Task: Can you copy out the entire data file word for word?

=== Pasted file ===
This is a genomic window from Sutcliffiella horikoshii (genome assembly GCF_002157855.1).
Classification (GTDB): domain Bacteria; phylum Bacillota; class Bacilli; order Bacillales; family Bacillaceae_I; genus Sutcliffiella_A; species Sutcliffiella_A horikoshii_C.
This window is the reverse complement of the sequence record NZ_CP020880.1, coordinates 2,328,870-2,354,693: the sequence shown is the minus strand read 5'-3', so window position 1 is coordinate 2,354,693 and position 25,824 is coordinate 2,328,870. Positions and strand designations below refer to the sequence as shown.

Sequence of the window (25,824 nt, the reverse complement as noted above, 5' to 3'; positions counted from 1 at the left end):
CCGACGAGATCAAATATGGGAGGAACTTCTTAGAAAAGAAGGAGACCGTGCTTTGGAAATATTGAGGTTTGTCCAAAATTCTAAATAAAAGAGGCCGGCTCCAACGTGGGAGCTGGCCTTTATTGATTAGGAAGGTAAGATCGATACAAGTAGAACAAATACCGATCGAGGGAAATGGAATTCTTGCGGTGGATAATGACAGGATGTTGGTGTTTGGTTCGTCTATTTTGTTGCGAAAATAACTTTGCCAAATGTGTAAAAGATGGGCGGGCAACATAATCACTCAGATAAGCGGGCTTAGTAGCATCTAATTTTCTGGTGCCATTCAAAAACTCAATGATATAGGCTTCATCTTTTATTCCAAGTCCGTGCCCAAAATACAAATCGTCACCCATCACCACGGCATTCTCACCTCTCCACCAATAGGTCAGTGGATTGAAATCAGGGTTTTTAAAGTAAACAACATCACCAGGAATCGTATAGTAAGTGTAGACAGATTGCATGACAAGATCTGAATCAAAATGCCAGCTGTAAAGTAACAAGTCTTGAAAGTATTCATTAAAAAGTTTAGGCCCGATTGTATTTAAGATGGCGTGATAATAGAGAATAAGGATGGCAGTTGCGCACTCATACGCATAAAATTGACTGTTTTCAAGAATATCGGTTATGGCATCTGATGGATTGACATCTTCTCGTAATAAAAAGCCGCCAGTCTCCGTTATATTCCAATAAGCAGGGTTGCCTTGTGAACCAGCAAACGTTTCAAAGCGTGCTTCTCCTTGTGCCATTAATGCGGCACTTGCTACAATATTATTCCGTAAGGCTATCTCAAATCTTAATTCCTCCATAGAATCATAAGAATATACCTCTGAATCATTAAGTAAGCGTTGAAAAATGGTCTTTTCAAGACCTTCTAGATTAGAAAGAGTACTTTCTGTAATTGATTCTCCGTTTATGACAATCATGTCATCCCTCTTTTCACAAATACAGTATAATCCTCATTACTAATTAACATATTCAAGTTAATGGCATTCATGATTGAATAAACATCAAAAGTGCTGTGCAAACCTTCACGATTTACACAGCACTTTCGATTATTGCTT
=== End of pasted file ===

This is a genomic window from Sutcliffiella horikoshii (genome assembly GCF_002157855.1).
Classification (GTDB): domain Bacteria; phylum Bacillota; class Bacilli; order Bacillales; family Bacillaceae_I; genus Sutcliffiella_A; species Sutcliffiella_A horikoshii_C.
This window is the reverse complement of the sequence record NZ_CP020880.1, coordinates 2,328,870-2,354,693: the sequence shown is the minus strand read 5'-3', so window position 1 is coordinate 2,354,693 and position 25,824 is coordinate 2,328,870. Positions and strand designations below refer to the sequence as shown.

Sequence of the window (25,824 nt, the reverse complement as noted above, 5' to 3'; positions counted from 1 at the left end):
CCGACGAGATCAAATATGGGAGGAACTTCTTAGAAAAGAAGGAGACCGTGCTTTGGAAATATTGAGGTTTGTCCAAAATTCTAAATAAAAGAGGCCGGCTCCAACGTGGGAGCTGGCCTTTATTGATTAGGAAGGTAAGATCGATACAAGTAGAACAAATACCGATCGAGGGAAATGGAATTCTTGCGGTGGATAATGACAGGATGTTGGTGTTTGGTTCGTCTATTTTGTTGCGAAAATAACTTTGCCAAATGTGTAAAAGATGGGCGGGCAACATAATCACTCAGATAAGCGGGCTTAGTAGCATCTAATTTTCTGGTGCCATTCAAAAACTCAATGATATAGGCTTCATCTTTTATTCCAAGTCCGTGCCCAAAATACAAATCGTCACCCATCACCACGGCATTCTCACCTCTCCACCAATAGGTCAGTGGATTGAAATCAGGGTTTTTAAAGTAAACAACATCACCAGGAATCGTATAGTAAGTGTAGACAGATTGCATGACAAGATCTGAATCAAAATGCCAGCTGTAAAGTAACAAGTCTTGAAAGTATTCATTAAAAAGTTTAGGCCCGATTGTATTTAAGATGGCGTGATAATAGAGAATAAGGATGGCAGTTGCGCACTCATACGCATAAAATTGACTGTTTTCAAGAATATCGGTTATGGCATCTGATGGATTGACATCTTCTCGTAATAAAAAGCCGCCAGTCTCCGTTATATTCCAATAAGCAGGGTTGCCTTGTGAACCAGCAAACGTTTCAAAGCGTGCTTCTCCTTGTGCCATTAATGCGGCACTTGCTACAATATTATTCCGTAAGGCTATCTCAAATCTTAATTCCTCCATAGAATCATAAGAATATACCTCTGAATCATTAAGTAAGCGTTGAAAAATGGTCTTTTCAAGACCTTCTAGATTAGAAAGAGTACTTTCTGTAATTGATTCTCCGTTTATGACAATCATGTCATCCCTCTTTTCACAAATACAGTATAATCCTCATTACTAATTAACATATTCAAGTTAATGGCATTCATGATTGAATAAACATCAAAAGTGCTGTGCAAACCTTCACGATTTACACAGCACTTTCGATTATTGCTT